Cut a proper dovetail to suit the jaws you have. Each manufacturer makes jaws for their own products and they all differ slightly from each other. I use Vicmarc Chucks & jaws which are angled to 77 degrees. I generally roughout the shape and add the dovetail on my small Jet 1221vs before bringing the piece to the next lathe for finishing. I normally make Spinning Tops on my Vicmarc VL300 or Jet 2424 lathes as they offer maximum stability and at this stage I'm just comfortable working with them. Having multiple Lathes makes your processes much easier and is a great timesaver.

Have a look at the video below for my methods, hopefully you will find something you didn't already know

Riding the Bevel

To do any work on a lathe you must familiarize yourself with the supported cut, ie; riding the bevel. It is the safest way to turn and gives the best results as you are always cutting the grain from a solid, supported position and not yanking the fibers out as the wood turns. There are often arguments between traditionalists and Carbide Cutter enthusiasts about which offers the best results. I am a traditionalist, I believe the physics of a supported cut far outweigh the carbide tool at every turn and are much safer. If you are unsure about the bevel, take a Woodturning lesson immediately, it will be money well spent. If you are a new Woodturner, I suggest learning the Traditional way first before experimenting with Carbide Cutters. In order to do a Spinning Top, you will be working further off the tool rest; more so than normal so you need to know what you are doing.

Adding Colour

In the early days of my business my products were all natural grain and I actually prefer the wood to look the way nature intended. When I started adding colour to my pieces, sales went up dramatically. I was a little annoyed by this while at the same time delighted to be making more money. A real paradox. We are making products for customers to buy so we shouldn't project our own tastes into the pieces but it invariably happens anyway. In saying that, Spinning Tops sell way better with a few colours added. You can pick up a Hampshire Sheen Intrinsic Colours box set here if you'd like to try or some of the Sharpie Pens for minimalist colouring here. Enjoy the videos below.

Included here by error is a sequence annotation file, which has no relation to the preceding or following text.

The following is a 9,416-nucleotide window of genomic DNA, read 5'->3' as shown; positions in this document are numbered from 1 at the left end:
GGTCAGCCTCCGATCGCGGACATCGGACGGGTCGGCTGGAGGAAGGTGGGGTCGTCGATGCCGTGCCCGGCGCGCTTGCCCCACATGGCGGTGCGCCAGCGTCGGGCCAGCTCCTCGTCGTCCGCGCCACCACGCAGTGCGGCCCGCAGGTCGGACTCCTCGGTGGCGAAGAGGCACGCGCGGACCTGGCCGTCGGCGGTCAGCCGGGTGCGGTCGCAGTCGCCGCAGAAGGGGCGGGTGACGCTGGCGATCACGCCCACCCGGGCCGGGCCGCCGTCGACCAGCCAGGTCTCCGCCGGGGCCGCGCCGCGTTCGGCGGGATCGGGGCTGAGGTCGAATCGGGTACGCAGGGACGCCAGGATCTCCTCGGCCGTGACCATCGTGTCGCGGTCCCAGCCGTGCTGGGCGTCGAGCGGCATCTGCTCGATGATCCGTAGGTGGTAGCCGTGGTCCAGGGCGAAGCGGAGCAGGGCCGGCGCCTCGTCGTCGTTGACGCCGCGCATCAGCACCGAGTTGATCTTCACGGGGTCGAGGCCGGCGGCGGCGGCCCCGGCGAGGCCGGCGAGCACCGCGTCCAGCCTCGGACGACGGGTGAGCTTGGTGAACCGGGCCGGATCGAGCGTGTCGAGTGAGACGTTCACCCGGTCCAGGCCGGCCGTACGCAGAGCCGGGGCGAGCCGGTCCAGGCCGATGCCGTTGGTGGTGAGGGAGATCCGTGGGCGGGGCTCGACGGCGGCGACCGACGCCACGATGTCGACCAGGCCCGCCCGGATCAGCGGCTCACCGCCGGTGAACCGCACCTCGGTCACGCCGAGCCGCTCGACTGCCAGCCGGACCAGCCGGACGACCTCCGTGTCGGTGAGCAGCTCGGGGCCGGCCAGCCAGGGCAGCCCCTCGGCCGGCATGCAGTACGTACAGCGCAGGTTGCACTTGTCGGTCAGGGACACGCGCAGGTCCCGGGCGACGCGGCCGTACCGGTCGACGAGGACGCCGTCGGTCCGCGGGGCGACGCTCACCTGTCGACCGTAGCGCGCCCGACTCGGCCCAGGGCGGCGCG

An older video below, sped up a bit. This is the way I used to do them when I started making them for the shops but I have since changed the design to the coloured ones above.

Take Away - It's a Child's Toy

At the end of the day, the Spinning Top you create will probably go to a small child as a gift. The person giving the gift is probably doing it from a position of nostalgia because they had a Spinning Top when they were a child. When I first introduced these into a shop the feedback I got was that 50-70 year olds were spinning them and then buying them saying that they hadn't seen one in in several decades. What starts out as a project for you to improve may end up bringing a little joy into someone's life.

Do the best job you can!

Stay Safe Turning! David